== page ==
Why Cinnamon May Hold Secrets to Alzheimer’s Prevention

Cinnamon has long been used to fight bacterial and fungal infections, as well as improve reproductive functions, treat indigestion, migraines and cramping, in addition to helping regulate insulin levels for diabetics. Recent studies suggest that it may also have anti-Alzheimer’s disease properties. 

Can Cinnamon Prevent Alzheimer's?

Here is a closer look at the claim and what it means for the future of Alzheimer’s treatment.

Anti-Alzheimer’s Properties in Cinnamon

Alzheimer’s is growing at epidemic proportions. With diagnosis rates expected to triple in upcoming years and no cure in sight, researchers are focusing on finding ways to prevent the neurodegenerative disease. Recent studies have shown that the common spice, cinnamon, may be able to help prevent Alzheimer’s.

There are two compounds found in cinnamon that have an inhibitory effect on a protein in the brain called tau. These compounds, cinnamaldehyde and epicatechin, can possibly prevent the aggregation of the tau protein, which is a hallmark of Alzheimer’s. Tau proteins can form clumps or tangles in the brain which researchers think can be the cause of the disease. The compounds found in cinnamon have been shown to prevent these clumps from occurring, and thus, possibly preventing Alzheimer’s.

Roshni Graves, adjunct professor at the University of California, Santa Barbara, and researcher on a study of the effects of cinnamon on Alzheimer’s explains the relationship like this:

“Take, for example, sunburn, a form of oxidative damage. If you wore a hat, you could protect your face and head from the oxidation. In a sense, this cinnamaldehyde is like a cap.”

The Connection Between Alzheimer’s, Diabetes, and Cinnamon

The strong connection between Alzheimer’s and diabetes is no secret. With almost 70% of people with type II diabetes ultimately developing Alzheimer’s, some researchers believe Alzheimer’s may be a type of diabetes. It is interesting to note that cinnamon has been shown to have positive effects on those with type II diabetes by lowering their blood sugar. One recent study found that participants who had diabetes lowered their blood sugar by up to 24% by consuming 1/2 to 2 teaspoons of cinnamon for 40 days.

Adding More Cinnamon in Your Diet

While researchers caution that more research needs to be done before using cinnamon for Alzheimer’s prevention, it can’t hurt to incorporate it into your diet. Here are a few ways you can add it into your daily routine:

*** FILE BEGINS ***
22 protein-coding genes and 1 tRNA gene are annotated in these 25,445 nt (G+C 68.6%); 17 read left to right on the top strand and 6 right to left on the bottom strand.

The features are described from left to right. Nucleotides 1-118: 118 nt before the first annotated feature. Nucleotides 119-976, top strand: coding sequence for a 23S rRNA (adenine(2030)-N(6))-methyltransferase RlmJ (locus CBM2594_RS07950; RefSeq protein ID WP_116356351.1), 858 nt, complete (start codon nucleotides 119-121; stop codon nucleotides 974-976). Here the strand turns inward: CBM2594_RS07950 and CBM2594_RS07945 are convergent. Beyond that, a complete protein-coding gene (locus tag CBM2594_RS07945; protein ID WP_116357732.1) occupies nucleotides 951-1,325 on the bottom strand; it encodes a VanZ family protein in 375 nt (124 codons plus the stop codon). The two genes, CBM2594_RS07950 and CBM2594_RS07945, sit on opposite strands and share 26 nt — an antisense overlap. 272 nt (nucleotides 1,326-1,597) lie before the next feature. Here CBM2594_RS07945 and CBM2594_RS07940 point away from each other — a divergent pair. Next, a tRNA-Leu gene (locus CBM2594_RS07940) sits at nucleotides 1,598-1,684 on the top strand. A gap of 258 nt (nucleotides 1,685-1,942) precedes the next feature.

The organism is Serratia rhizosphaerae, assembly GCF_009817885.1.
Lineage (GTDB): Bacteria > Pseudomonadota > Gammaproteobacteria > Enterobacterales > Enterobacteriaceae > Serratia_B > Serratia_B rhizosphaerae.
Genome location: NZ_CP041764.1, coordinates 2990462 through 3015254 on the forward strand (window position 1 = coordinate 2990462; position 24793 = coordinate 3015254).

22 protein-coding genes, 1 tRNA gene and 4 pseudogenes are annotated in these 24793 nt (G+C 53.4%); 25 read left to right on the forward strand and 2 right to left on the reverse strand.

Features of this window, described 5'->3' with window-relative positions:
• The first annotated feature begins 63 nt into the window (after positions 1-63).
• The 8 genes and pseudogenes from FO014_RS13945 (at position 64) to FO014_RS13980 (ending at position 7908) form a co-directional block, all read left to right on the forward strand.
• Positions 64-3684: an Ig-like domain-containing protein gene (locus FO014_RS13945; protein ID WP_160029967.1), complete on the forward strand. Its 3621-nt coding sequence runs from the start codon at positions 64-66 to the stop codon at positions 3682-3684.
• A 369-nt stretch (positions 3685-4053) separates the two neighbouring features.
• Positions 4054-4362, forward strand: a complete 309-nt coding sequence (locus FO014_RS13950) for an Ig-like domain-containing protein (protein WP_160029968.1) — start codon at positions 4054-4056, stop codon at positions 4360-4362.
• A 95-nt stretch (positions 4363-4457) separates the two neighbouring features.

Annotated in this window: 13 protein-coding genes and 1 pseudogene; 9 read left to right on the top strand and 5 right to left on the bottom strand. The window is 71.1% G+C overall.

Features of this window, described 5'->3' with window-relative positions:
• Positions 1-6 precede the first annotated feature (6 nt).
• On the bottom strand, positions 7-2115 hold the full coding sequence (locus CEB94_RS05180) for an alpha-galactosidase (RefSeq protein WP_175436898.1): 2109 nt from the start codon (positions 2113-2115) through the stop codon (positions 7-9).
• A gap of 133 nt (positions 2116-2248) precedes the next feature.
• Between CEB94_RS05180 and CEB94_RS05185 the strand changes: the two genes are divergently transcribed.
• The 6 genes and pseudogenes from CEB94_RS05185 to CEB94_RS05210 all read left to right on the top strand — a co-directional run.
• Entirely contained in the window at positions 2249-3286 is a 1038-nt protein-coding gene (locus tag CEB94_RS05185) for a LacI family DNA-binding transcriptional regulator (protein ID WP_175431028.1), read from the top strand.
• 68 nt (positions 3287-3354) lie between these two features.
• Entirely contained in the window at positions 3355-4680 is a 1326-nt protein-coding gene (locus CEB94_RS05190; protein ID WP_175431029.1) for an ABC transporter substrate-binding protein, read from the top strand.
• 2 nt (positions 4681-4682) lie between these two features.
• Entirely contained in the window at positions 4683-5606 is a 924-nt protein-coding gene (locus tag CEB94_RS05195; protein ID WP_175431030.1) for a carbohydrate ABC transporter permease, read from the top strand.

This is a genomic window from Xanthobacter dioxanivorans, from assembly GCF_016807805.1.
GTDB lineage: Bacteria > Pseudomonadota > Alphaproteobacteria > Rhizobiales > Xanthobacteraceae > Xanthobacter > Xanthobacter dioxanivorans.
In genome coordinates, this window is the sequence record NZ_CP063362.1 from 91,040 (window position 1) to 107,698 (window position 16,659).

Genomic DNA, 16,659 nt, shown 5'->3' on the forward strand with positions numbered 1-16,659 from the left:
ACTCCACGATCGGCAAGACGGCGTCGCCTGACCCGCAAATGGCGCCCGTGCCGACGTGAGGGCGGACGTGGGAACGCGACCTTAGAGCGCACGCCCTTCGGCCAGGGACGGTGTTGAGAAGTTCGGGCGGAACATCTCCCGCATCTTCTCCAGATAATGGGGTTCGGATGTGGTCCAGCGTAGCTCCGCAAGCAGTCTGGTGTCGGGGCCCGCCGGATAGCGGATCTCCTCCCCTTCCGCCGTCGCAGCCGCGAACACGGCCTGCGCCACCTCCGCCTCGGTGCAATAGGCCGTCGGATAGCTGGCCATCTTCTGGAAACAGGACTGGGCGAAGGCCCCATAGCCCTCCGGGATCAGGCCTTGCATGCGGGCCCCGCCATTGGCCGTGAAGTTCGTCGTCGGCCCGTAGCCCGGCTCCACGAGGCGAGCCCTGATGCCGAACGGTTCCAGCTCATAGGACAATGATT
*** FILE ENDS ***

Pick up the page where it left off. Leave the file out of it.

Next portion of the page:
• Put cinnamon in your morning coffee or tea
  • Take cinnamon in a capsule (two 500 mg capsules are recommended)
  • Put cinnamon on your toast, cereal, or oatmeal
  • Add cinnamon to baked or raw fruit

Have you or a loved one taken a cinnamon supplement and experienced its health benefits? Share your story with us in the comments below.

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Please leave your thoughts and comments

  • Put cinnamon in your smoothies, muffins, in Indian dishes, soups and casseroles and lots of desserts! Yah cinnamon!!!

  • Cinnamon is a great spice to add to your breakfast on toast or in oatmeal. And if it can help prevent tangles in the brain why not include it regularly in your diet.

  • Barbara O’Brien

    My Mom and Grandmother both died of Alzheimers disease. Mom at 74 and Gram at 84 years of age. I did some research on cinnamon. You need to be careful of what kind you get. Beware of cinnamon Verum also called Zeylanicum. I bought CinSulin by Trunature from Amazon. CinSulin doesn’t have the harmful fat-soluble compounds in it. Also, 500 mg of CinSulin is equal to 5,000mgs of cinnamon bark. It cost me $22.45 for 170 capsules. I will keep everyone up to date after I have been taking it for a few months. Also, I am curious to see what it does for my sugar levels. I am not diabetic yet. But……my blood sugar usually runs about 104 on my glucose tester. I was there for both of these deaths and it is a horrible way to go. I have the Lord on my side and now maybe cinnamon.:>)

    • la0508

      You do NOT need to beware of Cinnamomum Verum also known as Cinnamomum Zeylanicum, or Ceylon cinnamon! Ceylon cinnamon, true cinnamon, is the only variety that is extremely low in coumarins that will damage the liver if consumed frequently! Cassia–the cinnamon we are used to buying in the grocery store, and which has that “red hot candy” taste–is high in coumarins. The coumarins are found in the fat soluble portion of cassia cinnamon, so if you do use it, it is best to make a tea out of the chopped bark or cinnamon sticks , so that you are only capturing the water-soluble portions of the cassia. True cinnamon, however, which is very low in coumarins while high in the components that inhibit AND reverse hyperphsophorylated tau, can be used straight off the spoon in your coffee, tea, however you like it. I have found that the whole cinnamon is far more effective than any capsule or extract. Be sure you are really getting true cinnamon, however–I have found some merchants who claim to sell true cinnamon but who actually are selling one or another variety of cassia, probably through ignorance. Frontier Herbs sells a very high quality true cinnamon, about $20/lb on Amazon.

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